[Mono-list] Suggestion: warning "member variable not initialized"

Maurizio Colucci seguso.forever@tin.it
Sat, 7 Jun 2003 14:50:03 +0200


Currently the Microsoft C# compiler gives an error if you forget to
initialize a readonly member variable (this can be done either in the
contructor or in the declaration itself.)

I already posted a wish for mcs about that, but:

What about extending this behavior to non-readonly member-variables?
(Maybe a warning instead of an error?)


I cannot think of a case where not initializing a member variable (in
the constructor or at declaration time) makes sense. So we would catch
a frequent semantic error without any drawback...

Someone could reply that there ARE indeed some cases when you don't
know an appropriate value for a member variable when the constructor
is called. Maybe the user must initialize it explicitely, after


class C{
  private int member_var;

  public C(){
    // I don't yet know how to initialize member_var. Only the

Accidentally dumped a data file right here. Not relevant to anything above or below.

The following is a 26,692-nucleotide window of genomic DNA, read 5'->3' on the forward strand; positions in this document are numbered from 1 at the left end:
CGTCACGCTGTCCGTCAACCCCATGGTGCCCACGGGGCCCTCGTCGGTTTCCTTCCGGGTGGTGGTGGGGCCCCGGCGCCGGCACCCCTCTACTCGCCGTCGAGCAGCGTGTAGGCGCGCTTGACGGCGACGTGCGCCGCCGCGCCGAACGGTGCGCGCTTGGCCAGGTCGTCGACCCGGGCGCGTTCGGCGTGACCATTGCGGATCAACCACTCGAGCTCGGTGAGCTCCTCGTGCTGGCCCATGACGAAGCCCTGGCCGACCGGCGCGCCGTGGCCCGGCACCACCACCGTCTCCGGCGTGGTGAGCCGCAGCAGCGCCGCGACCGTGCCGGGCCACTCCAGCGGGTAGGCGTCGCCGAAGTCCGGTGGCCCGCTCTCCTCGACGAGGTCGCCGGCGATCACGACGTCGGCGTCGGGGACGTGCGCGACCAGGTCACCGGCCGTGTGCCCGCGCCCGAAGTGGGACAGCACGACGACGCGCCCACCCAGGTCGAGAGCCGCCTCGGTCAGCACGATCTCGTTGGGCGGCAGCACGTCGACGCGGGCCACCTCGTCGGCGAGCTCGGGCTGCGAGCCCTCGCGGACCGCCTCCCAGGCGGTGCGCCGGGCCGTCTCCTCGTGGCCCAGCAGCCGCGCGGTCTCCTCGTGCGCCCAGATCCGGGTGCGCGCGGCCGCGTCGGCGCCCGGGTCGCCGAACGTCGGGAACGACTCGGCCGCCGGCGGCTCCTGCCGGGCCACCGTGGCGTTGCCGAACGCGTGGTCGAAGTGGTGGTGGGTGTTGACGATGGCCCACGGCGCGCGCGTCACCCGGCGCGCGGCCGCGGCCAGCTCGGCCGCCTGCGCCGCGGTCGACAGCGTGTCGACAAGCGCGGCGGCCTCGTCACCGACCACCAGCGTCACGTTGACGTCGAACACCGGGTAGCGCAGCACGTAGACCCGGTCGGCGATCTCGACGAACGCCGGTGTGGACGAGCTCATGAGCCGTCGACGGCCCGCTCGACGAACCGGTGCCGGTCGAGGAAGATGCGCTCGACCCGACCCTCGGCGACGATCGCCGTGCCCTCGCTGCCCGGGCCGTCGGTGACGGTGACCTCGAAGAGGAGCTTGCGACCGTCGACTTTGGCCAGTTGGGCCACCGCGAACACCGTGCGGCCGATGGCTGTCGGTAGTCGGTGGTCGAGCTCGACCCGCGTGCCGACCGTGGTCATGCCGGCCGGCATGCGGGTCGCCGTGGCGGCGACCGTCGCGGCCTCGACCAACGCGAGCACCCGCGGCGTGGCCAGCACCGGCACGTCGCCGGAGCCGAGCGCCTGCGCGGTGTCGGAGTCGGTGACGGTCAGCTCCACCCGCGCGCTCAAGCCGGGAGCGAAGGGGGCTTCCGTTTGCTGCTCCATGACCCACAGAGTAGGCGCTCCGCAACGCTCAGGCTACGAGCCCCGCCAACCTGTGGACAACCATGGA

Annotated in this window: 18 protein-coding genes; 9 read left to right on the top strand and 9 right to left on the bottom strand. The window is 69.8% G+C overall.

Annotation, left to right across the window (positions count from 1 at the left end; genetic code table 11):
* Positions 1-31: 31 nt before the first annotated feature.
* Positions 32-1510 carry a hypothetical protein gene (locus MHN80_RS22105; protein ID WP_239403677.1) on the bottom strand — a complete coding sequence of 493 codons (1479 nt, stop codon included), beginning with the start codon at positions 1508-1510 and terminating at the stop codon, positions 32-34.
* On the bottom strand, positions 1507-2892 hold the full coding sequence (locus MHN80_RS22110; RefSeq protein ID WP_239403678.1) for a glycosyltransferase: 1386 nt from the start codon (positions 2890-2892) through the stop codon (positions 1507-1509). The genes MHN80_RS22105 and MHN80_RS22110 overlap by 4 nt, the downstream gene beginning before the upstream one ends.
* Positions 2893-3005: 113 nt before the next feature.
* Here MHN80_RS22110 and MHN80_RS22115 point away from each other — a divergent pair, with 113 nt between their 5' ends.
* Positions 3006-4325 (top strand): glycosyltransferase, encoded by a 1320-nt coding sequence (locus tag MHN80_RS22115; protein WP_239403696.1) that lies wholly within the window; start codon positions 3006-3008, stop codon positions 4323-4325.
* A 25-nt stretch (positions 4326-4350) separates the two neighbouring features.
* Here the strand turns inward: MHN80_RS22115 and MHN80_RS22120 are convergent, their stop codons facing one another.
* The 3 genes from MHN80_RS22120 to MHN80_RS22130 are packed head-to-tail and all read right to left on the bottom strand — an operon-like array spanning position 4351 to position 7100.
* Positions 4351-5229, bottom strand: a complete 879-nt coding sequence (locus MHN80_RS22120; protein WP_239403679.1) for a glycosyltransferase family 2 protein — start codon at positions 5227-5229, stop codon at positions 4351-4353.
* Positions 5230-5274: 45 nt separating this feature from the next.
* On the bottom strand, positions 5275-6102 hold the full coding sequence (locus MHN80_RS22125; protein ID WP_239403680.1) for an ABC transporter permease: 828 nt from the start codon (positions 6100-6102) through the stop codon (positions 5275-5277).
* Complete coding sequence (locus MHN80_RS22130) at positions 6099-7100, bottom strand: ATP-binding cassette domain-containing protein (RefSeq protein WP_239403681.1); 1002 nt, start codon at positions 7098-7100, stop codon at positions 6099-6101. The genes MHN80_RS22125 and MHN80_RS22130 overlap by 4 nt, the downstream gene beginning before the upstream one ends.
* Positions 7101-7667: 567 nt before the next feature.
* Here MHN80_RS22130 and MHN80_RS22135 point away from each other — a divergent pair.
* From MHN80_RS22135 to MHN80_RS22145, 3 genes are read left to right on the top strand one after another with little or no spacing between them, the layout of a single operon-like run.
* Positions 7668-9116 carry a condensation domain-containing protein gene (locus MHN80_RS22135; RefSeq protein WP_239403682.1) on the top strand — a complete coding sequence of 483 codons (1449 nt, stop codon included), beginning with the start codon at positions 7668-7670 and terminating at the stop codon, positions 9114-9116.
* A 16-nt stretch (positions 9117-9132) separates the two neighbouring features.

// user can do that, via the Init method.

  public void Init(int m){


But, on the other hand, the above is bad design:

If member_var is not always meaningful across the lifetime of class C,
then member_var should NOT have been declared as a member of C, in the
first place. In other words, C is a state machine with two states:
Initialized and NotInitialized, such that member_var only makes sense
in the Initialized state, and not in the other one.

Good design:

class C{

  private abstract class State{}
  private class Initialized: State{
    	public int member_var; // this variable only makes sense
                        // when C is in the Initialized state!
                        // therefore it is declared here,
                        // not inside C.
        public Initialized(int m){
             member_var = m;

  private class NotInitialized: State{}

  private int state = new NotInitialized();

  public void Init(int m){
    state = new Initialized(m);


In this latter example, member_var DOES NOT EXIST when it does make
sense. This avoid the risk that someone reads/writes it when it makes
no sense!

In the former case, there is a time when member_var exists but does
not make sense (and is not initialized). Error prone.

So by raising an error in the former case we would enforce good

Any comments?